In creating my survey, I ended up targeting a very specific group of people: those who have recently been faced with finding a job after graduating from college. This was something I was interested in after graduating myself and seeing the struggle of my friends who did not choose to continue their educations. As I attended a university that is known for specializing in a fairly obscure field (music business), I was also interested in learning about the experiences of people who went to other schools. Additionally, I decided to focus on recent graduates who have been most directly affected by the economic downturn, though satisfaction with colleges’ career services departments was my primary concern. In an environment where everyone is brought up to succeed but then knows they will likely fail, there are certain things to consider.
I made my survey on Google Docs for ease of organization. My questions focused on the responder’s relationship with his or her undergraduate institution and how prepared for the job market he or she felt. Unfortunately, there was one typo that I didn’t catch before initially sharing the survey, and I think I should have made sharing an email address optional for potential follow-up opportunities. Playing off of in-person interview techniques, I made sure to allow for an “Anything else?” box at the end, particularly because I thought people would have frustrations to vent.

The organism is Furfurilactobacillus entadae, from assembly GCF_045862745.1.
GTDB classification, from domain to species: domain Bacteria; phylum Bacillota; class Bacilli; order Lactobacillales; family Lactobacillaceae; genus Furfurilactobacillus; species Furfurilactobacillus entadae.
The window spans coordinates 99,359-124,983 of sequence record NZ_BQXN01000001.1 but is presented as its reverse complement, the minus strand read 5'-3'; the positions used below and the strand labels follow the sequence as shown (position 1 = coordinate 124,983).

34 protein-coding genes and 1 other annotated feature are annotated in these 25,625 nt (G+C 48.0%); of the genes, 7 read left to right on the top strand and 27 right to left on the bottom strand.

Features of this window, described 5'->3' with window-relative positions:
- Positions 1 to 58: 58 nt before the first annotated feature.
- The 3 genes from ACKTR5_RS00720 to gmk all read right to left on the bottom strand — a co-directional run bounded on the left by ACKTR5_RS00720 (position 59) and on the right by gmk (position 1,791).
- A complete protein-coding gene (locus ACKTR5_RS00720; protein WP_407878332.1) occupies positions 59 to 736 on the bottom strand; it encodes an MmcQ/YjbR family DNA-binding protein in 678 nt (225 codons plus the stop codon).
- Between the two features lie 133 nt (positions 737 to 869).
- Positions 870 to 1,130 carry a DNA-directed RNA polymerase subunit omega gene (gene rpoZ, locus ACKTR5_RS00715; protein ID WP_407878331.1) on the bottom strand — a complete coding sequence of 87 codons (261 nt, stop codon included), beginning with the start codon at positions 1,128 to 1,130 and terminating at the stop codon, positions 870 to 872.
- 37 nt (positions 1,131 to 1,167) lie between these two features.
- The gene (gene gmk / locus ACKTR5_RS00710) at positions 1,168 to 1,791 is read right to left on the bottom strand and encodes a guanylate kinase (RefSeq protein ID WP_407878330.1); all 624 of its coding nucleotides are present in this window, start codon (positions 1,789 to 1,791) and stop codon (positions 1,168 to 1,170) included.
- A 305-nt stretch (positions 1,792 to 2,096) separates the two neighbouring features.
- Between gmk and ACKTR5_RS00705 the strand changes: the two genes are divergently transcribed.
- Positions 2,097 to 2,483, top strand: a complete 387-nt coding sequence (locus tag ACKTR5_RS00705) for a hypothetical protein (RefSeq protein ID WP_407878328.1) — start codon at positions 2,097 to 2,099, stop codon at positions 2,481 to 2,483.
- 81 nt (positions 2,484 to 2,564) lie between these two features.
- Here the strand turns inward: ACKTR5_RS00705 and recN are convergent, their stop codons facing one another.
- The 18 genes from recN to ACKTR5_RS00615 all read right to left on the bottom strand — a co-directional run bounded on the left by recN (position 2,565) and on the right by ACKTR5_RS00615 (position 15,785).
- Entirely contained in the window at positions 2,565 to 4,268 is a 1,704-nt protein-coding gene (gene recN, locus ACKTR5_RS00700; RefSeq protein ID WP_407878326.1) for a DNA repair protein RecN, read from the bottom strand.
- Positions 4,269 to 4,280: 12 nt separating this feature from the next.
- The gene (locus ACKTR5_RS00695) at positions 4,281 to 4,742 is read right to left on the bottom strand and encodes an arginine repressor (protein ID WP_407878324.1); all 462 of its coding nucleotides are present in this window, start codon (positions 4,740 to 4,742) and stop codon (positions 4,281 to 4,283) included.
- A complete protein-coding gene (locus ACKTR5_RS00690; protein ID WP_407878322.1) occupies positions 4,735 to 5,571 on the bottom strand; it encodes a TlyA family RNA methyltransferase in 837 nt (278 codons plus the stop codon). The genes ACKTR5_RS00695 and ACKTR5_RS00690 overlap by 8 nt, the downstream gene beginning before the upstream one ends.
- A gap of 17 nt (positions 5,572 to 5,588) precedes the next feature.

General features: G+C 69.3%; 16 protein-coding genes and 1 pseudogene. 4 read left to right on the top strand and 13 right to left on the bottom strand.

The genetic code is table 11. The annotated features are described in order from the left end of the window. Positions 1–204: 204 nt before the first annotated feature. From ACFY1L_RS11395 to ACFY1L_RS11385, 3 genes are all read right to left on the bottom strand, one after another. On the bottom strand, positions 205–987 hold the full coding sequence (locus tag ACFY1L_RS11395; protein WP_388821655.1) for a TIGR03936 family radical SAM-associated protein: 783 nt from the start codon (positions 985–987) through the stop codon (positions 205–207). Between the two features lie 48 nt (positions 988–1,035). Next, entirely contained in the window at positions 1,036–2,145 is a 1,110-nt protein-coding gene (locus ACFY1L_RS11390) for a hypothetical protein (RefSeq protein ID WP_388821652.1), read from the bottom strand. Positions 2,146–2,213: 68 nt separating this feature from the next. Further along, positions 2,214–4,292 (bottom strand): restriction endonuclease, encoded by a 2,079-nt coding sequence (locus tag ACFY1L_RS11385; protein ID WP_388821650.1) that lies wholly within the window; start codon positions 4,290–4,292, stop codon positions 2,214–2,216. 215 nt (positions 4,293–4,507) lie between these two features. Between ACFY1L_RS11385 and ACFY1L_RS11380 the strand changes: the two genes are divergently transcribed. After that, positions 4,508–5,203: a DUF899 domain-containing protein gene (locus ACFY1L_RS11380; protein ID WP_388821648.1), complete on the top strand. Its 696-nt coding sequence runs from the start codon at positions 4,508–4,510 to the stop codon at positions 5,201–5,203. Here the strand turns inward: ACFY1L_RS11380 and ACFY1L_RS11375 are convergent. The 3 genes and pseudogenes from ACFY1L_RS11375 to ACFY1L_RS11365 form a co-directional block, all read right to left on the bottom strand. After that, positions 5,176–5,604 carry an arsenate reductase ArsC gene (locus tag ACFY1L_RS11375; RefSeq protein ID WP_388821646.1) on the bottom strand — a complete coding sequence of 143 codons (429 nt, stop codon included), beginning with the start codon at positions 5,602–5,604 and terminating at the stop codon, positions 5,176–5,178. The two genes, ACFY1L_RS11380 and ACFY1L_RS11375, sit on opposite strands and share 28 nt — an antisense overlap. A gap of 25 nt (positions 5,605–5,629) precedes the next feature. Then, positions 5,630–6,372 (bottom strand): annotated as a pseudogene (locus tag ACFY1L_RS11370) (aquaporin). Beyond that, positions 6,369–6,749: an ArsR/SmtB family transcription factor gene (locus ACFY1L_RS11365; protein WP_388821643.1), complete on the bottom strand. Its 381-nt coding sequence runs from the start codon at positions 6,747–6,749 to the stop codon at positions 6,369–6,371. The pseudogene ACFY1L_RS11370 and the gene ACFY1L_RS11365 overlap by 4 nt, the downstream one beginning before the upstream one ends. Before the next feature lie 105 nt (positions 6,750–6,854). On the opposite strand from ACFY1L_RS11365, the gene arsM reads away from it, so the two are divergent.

Of course, I started with sharing the link to Facebook. I only have a personal page right now, as I do not think my current level of popularity as a journalist necessitates a professional fan page. Additionally, my intended field, music and entertainment journalism, is not as strict about potential biases as hard news is.
I tweeted about the poll twice. The first one was retweeted by four people, the second by one. In the former case, it was retweeted by users that I have not personally interacted with–fortunately, a friend encouraged her friends to take the survey, and they shared it with their followers. At the point of this writing, I have 350 followers, though this number was somewhat lower when I first started. Due to the fact that I do not block spam accounts in order to look more popular, I am not sure what percentage of these followers are actual humans.
I did utilize one particularly unconventional method to spread around the survey. I have been a longtime member of a popular celebrity news and gossip aggregate blog that does a free for all comments post every Friday in order to foster a sense of community with its users. One Friday, I shared the link to the survey on the week’s free for all post, asking other users to participate. I figured that this would get me good results, as an online community frequented by people in their early 20s. As anticipated, this was a success and significantly more responses were submitted after posting the link on this site.
So far, I have received 40 responses to my poll. I may try to share the link around some more, but I think I have acquired enough data at this point to draw some conclusions.